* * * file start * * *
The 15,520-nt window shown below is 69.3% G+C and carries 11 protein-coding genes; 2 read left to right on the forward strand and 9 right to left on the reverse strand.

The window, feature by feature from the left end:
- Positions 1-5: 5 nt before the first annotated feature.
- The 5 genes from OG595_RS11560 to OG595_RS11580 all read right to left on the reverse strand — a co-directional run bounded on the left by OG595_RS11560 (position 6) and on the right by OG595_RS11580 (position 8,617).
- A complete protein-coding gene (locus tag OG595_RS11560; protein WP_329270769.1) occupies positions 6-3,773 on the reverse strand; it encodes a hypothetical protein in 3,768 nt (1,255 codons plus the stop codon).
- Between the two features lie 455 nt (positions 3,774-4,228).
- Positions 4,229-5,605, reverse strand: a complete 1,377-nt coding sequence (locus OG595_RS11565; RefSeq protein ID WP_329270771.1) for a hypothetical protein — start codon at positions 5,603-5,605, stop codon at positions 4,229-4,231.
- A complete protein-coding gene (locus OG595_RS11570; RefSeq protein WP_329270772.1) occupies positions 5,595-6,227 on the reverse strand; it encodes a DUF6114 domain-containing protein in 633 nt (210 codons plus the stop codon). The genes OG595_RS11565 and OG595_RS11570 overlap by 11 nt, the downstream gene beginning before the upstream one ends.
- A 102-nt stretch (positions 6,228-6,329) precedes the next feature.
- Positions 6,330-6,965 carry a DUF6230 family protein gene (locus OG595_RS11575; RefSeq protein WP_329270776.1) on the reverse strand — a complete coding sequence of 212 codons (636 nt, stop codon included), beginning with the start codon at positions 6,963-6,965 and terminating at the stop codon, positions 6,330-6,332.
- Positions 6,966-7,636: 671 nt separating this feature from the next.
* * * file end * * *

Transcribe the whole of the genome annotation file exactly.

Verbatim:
The 15,520-nt window shown below is 69.3% G+C and carries 11 protein-coding genes; 2 read left to right on the forward strand and 9 right to left on the reverse strand.

The window, feature by feature from the left end:
- Positions 1-5: 5 nt before the first annotated feature.
- The 5 genes from OG595_RS11560 to OG595_RS11580 all read right to left on the reverse strand — a co-directional run bounded on the left by OG595_RS11560 (position 6) and on the right by OG595_RS11580 (position 8,617).
- A complete protein-coding gene (locus tag OG595_RS11560; protein WP_329270769.1) occupies positions 6-3,773 on the reverse strand; it encodes a hypothetical protein in 3,768 nt (1,255 codons plus the stop codon).
- Between the two features lie 455 nt (positions 3,774-4,228).
- Positions 4,229-5,605, reverse strand: a complete 1,377-nt coding sequence (locus OG595_RS11565; RefSeq protein ID WP_329270771.1) for a hypothetical protein — start codon at positions 5,603-5,605, stop codon at positions 4,229-4,231.
- A complete protein-coding gene (locus OG595_RS11570; RefSeq protein WP_329270772.1) occupies positions 5,595-6,227 on the reverse strand; it encodes a DUF6114 domain-containing protein in 633 nt (210 codons plus the stop codon). The genes OG595_RS11565 and OG595_RS11570 overlap by 11 nt, the downstream gene beginning before the upstream one ends.
- A 102-nt stretch (positions 6,228-6,329) precedes the next feature.
- Positions 6,330-6,965 carry a DUF6230 family protein gene (locus OG595_RS11575; RefSeq protein WP_329270776.1) on the reverse strand — a complete coding sequence of 212 codons (636 nt, stop codon included), beginning with the start codon at positions 6,963-6,965 and terminating at the stop codon, positions 6,330-6,332.
- Positions 6,966-7,636: 671 nt separating this feature from the next.